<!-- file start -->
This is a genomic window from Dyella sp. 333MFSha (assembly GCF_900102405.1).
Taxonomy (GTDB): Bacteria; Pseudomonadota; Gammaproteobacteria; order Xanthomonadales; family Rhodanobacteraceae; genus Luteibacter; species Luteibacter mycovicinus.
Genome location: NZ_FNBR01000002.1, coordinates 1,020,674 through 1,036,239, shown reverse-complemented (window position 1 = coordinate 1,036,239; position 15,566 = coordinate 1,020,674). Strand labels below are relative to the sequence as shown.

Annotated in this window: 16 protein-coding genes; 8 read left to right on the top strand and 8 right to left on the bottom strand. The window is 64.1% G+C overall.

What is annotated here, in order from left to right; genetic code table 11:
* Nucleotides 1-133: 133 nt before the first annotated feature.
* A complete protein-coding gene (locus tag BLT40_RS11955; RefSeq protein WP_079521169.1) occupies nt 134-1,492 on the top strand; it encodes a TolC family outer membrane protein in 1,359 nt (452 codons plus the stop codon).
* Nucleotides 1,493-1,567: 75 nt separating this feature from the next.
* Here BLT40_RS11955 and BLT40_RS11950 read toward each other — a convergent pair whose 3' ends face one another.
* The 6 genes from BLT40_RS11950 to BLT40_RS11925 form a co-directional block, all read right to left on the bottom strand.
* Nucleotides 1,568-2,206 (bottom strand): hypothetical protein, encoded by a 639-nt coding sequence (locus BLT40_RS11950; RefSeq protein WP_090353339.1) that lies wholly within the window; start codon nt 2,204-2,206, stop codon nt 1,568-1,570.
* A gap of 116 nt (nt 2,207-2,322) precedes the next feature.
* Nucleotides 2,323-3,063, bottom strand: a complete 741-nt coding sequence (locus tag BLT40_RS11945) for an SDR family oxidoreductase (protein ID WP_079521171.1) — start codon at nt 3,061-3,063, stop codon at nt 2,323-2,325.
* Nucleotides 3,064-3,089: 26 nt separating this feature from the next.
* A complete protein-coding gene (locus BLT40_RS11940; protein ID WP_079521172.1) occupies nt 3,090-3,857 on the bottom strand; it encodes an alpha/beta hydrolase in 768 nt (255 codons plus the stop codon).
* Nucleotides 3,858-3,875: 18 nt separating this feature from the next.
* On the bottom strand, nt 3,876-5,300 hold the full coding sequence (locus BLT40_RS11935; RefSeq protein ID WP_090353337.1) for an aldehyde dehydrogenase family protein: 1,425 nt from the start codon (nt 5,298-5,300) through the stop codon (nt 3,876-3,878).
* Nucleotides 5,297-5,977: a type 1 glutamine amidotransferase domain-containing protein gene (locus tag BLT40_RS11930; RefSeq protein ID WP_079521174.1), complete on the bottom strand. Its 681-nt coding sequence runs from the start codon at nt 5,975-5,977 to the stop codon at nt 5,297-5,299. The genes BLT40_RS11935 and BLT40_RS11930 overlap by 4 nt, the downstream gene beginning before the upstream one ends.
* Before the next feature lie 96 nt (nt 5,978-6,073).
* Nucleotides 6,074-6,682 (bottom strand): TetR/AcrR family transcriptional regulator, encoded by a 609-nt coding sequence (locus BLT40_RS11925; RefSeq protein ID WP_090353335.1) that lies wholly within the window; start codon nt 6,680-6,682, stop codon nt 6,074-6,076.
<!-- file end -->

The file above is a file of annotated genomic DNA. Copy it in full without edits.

This is a genomic window from Dyella sp. 333MFSha (assembly GCF_900102405.1).
Taxonomy (GTDB): Bacteria; Pseudomonadota; Gammaproteobacteria; order Xanthomonadales; family Rhodanobacteraceae; genus Luteibacter; species Luteibacter mycovicinus.
Genome location: NZ_FNBR01000002.1, coordinates 1,020,674 through 1,036,239, shown reverse-complemented (window position 1 = coordinate 1,036,239; position 15,566 = coordinate 1,020,674). Strand labels below are relative to the sequence as shown.

Annotated in this window: 16 protein-coding genes; 8 read left to right on the top strand and 8 right to left on the bottom strand. The window is 64.1% G+C overall.

What is annotated here, in order from left to right; genetic code table 11:
* Nucleotides 1-133: 133 nt before the first annotated feature.
* A complete protein-coding gene (locus tag BLT40_RS11955; RefSeq protein WP_079521169.1) occupies nt 134-1,492 on the top strand; it encodes a TolC family outer membrane protein in 1,359 nt (452 codons plus the stop codon).
* Nucleotides 1,493-1,567: 75 nt separating this feature from the next.
* Here BLT40_RS11955 and BLT40_RS11950 read toward each other — a convergent pair whose 3' ends face one another.
* The 6 genes from BLT40_RS11950 to BLT40_RS11925 form a co-directional block, all read right to left on the bottom strand.
* Nucleotides 1,568-2,206 (bottom strand): hypothetical protein, encoded by a 639-nt coding sequence (locus BLT40_RS11950; RefSeq protein WP_090353339.1) that lies wholly within the window; start codon nt 2,204-2,206, stop codon nt 1,568-1,570.
* A gap of 116 nt (nt 2,207-2,322) precedes the next feature.
* Nucleotides 2,323-3,063, bottom strand: a complete 741-nt coding sequence (locus tag BLT40_RS11945) for an SDR family oxidoreductase (protein ID WP_079521171.1) — start codon at nt 3,061-3,063, stop codon at nt 2,323-2,325.
* Nucleotides 3,064-3,089: 26 nt separating this feature from the next.
* A complete protein-coding gene (locus BLT40_RS11940; protein ID WP_079521172.1) occupies nt 3,090-3,857 on the bottom strand; it encodes an alpha/beta hydrolase in 768 nt (255 codons plus the stop codon).
* Nucleotides 3,858-3,875: 18 nt separating this feature from the next.
* On the bottom strand, nt 3,876-5,300 hold the full coding sequence (locus BLT40_RS11935; RefSeq protein ID WP_090353337.1) for an aldehyde dehydrogenase family protein: 1,425 nt from the start codon (nt 5,298-5,300) through the stop codon (nt 3,876-3,878).
* Nucleotides 5,297-5,977: a type 1 glutamine amidotransferase domain-containing protein gene (locus tag BLT40_RS11930; RefSeq protein ID WP_079521174.1), complete on the bottom strand. Its 681-nt coding sequence runs from the start codon at nt 5,975-5,977 to the stop codon at nt 5,297-5,299. The genes BLT40_RS11935 and BLT40_RS11930 overlap by 4 nt, the downstream gene beginning before the upstream one ends.
* Before the next feature lie 96 nt (nt 5,978-6,073).
* Nucleotides 6,074-6,682 (bottom strand): TetR/AcrR family transcriptional regulator, encoded by a 609-nt coding sequence (locus BLT40_RS11925; RefSeq protein ID WP_090353335.1) that lies wholly within the window; start codon nt 6,680-6,682, stop codon nt 6,074-6,076.